Behind The Scenes At Kips Bay Decorator Show House – Top Interior Designers Reveal What It Really Is
Tthere were laughs and awe and surprises like Nazira Handal, Director of Special Events and Sponsorships for Kips Bay Decorator Show House, led the discussion at Roche Bobois as part of Texas Design Week Houston.
Designers from Kips Bay Decorator Show House Dallas 2020 joined the panel: Doniphan moore and Chad Dorsey, both from Dallas, and Lauren Rottet and Marguerite Naeve from Houston.
“Kips Bay not only focuses on the design community, but it is also a game-changer for designers,” Handal told the Standing Room meeting. “I think most designers would agree that when you have the honor of doing Kips Bay, it’s like getting an Oscar.”
The show house fundraiser for the Kips Bay Boys & Girls Club in New York was founded in 1973. In 2017 the show house expanded to Palm Beach and in 2020 the show house expanded to Palm Beach. The exhibition was introduced in Dallas.
The burning question among interior designers and public design enthusiasts: How do you get a room in the show house? The process begins, Handal said, with the presentation of a portfolio that shows the selection committee what the designer has to offer.
“We go through all the portfolios and make sure to choose designers based on their work,” she said. “We select the designers and then we allocate the rooms through a lottery process. We are looking for designers of all types. We’re looking for people who put together great pieces, great pieces that are very professional.
“The designers who know their identity and their style, I think, is the most important thing. You want to be true to yourself. . . This is your chance to show who you really are. You are the customer. This is the only time you won’t have a client to inform your design.
The selection committee is open to the full spectrum of styles – modern, traditional and everything in between – and entrants are selected from a vast landscape of designers, with nominations from the United States as well as Canada and Europe. . The 2020 Show Houses, however, were something of an exception due to COVID travel limitations.
Challenges of the exhibition house
The biggest challenge for designers, agreed panel participants, is the project’s short fuse: a show house typically opens around 10 weeks after the designers are selected.
“At first I was really panicked. How was I going to make this space memorable? Naeve said of the hallway and the powder room that were her draw. “We had to do a bathroom in 10 weeks, deal with contractors and meet deadlines – and things you never come across.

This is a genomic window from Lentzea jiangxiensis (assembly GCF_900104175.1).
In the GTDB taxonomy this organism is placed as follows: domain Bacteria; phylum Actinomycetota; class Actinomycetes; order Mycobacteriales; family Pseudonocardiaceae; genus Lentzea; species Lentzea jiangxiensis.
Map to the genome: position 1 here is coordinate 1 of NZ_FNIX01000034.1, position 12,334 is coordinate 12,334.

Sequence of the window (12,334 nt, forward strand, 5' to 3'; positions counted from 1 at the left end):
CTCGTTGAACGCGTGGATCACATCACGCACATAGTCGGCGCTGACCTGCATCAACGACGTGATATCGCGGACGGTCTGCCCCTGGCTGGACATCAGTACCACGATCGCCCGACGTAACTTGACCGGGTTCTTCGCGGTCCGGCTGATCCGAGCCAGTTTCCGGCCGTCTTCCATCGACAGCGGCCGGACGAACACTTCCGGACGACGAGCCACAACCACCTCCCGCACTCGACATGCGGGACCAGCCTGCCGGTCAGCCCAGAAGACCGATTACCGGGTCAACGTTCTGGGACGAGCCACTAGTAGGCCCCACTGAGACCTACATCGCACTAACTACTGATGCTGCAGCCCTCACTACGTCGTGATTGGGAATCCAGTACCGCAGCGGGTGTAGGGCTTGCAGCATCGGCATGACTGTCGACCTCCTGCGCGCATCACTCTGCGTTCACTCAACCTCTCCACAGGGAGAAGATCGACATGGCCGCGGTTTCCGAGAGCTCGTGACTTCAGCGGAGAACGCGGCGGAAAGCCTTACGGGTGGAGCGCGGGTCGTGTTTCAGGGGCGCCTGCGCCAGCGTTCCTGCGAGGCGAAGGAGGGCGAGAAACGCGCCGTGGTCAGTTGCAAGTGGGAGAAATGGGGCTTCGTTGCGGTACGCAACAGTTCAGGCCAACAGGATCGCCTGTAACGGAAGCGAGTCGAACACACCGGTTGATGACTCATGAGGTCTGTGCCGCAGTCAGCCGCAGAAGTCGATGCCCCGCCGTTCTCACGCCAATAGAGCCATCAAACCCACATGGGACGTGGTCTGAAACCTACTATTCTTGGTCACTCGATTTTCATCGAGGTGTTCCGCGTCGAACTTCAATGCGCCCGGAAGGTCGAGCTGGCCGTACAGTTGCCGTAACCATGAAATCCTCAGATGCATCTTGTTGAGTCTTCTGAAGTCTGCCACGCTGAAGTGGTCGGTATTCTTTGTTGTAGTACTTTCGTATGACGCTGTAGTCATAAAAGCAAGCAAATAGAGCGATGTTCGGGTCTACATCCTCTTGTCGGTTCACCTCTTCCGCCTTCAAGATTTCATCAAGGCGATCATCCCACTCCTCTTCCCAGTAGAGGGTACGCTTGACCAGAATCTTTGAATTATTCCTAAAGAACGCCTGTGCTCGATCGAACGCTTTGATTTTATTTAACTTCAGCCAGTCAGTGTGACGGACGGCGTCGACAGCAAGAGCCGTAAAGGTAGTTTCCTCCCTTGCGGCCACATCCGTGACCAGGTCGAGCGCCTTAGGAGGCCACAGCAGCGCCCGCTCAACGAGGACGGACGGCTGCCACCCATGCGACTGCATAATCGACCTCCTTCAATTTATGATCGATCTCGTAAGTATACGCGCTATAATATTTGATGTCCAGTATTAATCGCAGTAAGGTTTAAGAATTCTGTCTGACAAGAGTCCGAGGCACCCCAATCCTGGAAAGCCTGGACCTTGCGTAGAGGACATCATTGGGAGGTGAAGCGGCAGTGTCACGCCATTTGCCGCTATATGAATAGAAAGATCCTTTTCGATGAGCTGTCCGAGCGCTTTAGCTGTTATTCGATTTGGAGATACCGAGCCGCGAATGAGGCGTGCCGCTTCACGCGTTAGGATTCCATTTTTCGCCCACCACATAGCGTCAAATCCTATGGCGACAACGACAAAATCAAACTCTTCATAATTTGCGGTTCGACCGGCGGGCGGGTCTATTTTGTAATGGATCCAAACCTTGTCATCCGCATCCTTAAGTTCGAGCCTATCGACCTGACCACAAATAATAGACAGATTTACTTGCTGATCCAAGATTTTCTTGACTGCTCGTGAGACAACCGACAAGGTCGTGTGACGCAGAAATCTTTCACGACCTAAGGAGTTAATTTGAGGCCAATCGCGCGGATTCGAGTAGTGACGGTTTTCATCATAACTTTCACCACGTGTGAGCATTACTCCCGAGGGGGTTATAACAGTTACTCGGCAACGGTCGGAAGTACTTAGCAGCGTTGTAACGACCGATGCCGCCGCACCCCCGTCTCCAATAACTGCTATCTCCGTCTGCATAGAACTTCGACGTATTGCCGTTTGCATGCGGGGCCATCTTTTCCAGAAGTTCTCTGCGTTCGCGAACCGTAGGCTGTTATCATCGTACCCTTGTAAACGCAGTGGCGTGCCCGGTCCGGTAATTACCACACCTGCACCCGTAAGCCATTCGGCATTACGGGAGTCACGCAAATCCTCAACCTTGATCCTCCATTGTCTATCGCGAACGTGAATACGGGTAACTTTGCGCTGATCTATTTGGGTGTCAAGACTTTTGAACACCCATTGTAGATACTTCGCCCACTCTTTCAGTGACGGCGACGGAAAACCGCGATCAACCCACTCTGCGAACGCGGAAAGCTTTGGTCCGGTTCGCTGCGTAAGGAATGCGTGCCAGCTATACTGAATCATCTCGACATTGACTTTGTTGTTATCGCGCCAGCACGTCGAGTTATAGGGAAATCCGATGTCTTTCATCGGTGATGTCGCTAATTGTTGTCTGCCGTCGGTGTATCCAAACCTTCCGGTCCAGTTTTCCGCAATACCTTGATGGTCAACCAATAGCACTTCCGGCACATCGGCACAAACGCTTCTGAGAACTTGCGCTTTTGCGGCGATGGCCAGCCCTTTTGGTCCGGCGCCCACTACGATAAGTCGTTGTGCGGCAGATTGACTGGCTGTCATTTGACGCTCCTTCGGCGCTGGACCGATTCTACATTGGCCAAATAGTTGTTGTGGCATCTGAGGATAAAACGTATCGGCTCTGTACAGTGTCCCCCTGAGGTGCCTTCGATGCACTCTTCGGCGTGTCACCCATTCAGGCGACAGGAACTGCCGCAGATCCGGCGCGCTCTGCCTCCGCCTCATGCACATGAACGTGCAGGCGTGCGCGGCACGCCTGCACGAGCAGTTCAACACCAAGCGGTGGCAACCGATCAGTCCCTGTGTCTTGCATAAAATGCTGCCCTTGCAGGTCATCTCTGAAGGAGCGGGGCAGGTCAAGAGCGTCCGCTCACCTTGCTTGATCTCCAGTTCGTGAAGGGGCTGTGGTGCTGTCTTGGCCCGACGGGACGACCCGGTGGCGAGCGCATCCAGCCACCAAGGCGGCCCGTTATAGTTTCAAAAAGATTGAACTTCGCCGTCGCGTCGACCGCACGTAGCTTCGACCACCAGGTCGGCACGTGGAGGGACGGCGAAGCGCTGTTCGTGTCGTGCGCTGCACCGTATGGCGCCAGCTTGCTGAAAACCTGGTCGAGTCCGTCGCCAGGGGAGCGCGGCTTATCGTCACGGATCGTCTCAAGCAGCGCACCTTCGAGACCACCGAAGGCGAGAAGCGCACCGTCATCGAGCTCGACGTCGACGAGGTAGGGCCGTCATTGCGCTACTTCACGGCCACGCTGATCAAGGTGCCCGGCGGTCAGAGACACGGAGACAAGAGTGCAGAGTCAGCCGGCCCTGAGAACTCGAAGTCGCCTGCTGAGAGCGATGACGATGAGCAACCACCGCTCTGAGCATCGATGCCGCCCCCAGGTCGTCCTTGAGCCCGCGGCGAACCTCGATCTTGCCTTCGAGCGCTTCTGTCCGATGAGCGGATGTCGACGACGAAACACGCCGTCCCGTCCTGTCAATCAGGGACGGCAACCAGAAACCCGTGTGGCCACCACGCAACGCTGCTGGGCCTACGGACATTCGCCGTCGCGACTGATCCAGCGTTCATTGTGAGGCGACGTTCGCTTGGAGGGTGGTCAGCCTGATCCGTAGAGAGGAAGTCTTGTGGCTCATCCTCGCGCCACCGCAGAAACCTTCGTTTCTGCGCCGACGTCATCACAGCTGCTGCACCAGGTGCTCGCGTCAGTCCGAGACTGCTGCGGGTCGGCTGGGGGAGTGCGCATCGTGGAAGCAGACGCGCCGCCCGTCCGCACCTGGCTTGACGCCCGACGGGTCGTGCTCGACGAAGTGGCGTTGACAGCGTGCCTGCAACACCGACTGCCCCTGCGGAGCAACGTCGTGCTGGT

“I don’t care how good you are as a designer. It’s hard to find something really good that fast. My advice to someone who does this is this: Immediately commit to your plan. Dark.”
Moore recalled that his 1,200 square foot space – including an octagon-shaped bathroom with a golden dome, a coffee bar, and his closets for him and for her – was “a real Texan mess.”
He joked that he suffered from PTSD after the project, but it was worth it. “It’s very exhilarating,” he said. “It’s a challenge. At the end of the day, you hope it is a game-changer. In my case, it’s a career change. It has an impact, a big one.”
Rottet embraced “the arduous task of making the main staircase and the entrance hall a busy area”. The architect / designer approached the project as a nod to the gardens of the South. “I felt like it was the palette cleaner – the edge of the woods,” she said.
Dorsey, vice president of the design committee, was involved in the selection of the house and saw the kitchen as the least practical space. “Such a large kitchen looked abnormal and the size of Texas,” he said. Surprise: his lottery draw was cooking.
“As a member of the committee, I thought it was important for us to present Texas in a truly positive national light,” he said. “We wanted it to be Texas hospitality, but also spaces that everyone enjoys. “
For the kitchen backstory, he considered fictitious customers who were world travelers. The main kitchen was inspired by yacht design, with large-scale entertainment in mind. On the one hand, he created a preparatory kitchen inspired by an English scullery.
Moore has perhaps best summed up the Kips Bay experience. “The moment I found out I had this opportunity, I cried,” he said. “And, of course, I cried every night after that. I paid the bills until February. . . This is the only thing I had fun with last year. And it was really fun.
The design crowd, welcomed by Roche Bobois’ Adriana gonzález, included Stuart Rae, Lauren Wills, Megan Hotze, Stephanie Boles, Marie Lambrakos, Marie tracy, Stacy Graubart, Courtnay Tartt Elias, Laurence Cartledge, Bonnie likover, Adam cook, Marjorie Partin, Rasha Nasreddin, Karen pulaski, and Yes love.
TXDW Sponsors: Roche Bobois, New Orleans Auction Galleries, Monogram, Porcelanosa, The shadow store, Alto, K&N, and Creative Swiggard.